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By Fili Sagapolutele

PAGO PAGO, American Samoa (August 12, 2000 – PIDP/CPIS)---The American Samoa government and petroleum suppliers are exploring the possibility of co-managing the Gataivai Tank Farm.

The Governor's Legal Counsel, Henry Kappel, said a meeting to this effect was held in Honolulu recently. Represented at the meeting were Tesoro South Pacific, Mobil Oil and BP Southwest, while the government was represented by Kappel and Jack Kachmarich of the Territorial Office of Financial Reforms.

Kappel said the purpose of the meeting was two fold: to work out a tank farm operating agreement and to begin discussion on a possible Mobil Oil and BP joint venture in co-managing the government tank farm when Tesoro pulls out of American Samoa.

Tesoro has been in the territory for close to 20-years (starting as PRI), but the company announced last year that it would end its role as petroleum supplier for the local market, citing competition with suppliers who import fuel from Australia and Singapore.

Tesoro, the parent company of Tesoro Hawai‘i, which is owned by Texas-based Tesoro Petroleum Corp., remained the tank farm operator. But Nathan Hokama of Tesoro Hawai‘i said the company will leave the territory after its contract expires at the end of the year.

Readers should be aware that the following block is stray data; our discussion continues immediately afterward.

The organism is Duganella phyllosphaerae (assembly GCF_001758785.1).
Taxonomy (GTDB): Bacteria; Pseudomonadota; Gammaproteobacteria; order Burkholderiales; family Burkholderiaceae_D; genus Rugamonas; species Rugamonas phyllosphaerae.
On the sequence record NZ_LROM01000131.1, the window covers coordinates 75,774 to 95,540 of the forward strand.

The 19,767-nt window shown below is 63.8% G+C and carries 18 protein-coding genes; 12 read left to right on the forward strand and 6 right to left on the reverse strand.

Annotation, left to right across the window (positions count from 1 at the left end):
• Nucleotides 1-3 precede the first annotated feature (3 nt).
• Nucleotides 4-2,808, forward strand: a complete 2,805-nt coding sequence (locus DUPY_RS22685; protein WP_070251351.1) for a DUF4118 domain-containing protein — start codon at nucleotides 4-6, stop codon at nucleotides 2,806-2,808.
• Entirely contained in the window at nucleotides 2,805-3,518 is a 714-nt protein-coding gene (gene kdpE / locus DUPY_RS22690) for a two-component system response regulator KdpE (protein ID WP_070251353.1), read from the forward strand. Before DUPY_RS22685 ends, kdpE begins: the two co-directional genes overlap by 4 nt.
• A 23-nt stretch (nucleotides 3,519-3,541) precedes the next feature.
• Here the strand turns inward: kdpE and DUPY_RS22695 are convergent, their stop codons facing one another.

The actual date of departure is not yet firm. The company said it will offer its current employees a severance package and provide for a smooth transition.

Mobil Oil, however, has an appeal with the Administrative Law Judge (ALJ) over the earlier awarding of the contract to Tesoro, which is set for a hearing on October 15th.

According to Kappel, Mobil and BP representatives will return to their corporate headquarters and present what was discussed during the meeting, details of which have not been made available.

However, Kappel, who returned on Monday, said, "The co-management of the Tank Farm is not a question of if, but more of a question as how and in what particular form do we want this to take place."

A positive reaction from both Mobil and BP on a joint management of the Tank Farm, hopefully would lead to the dismissal of the pending litigation with the ALJ, said Kappel.

The benefit of a joint management venture, according to Kappel, is that American Samoa consumers would have a continuous petroleum supply as well as competitive prices.

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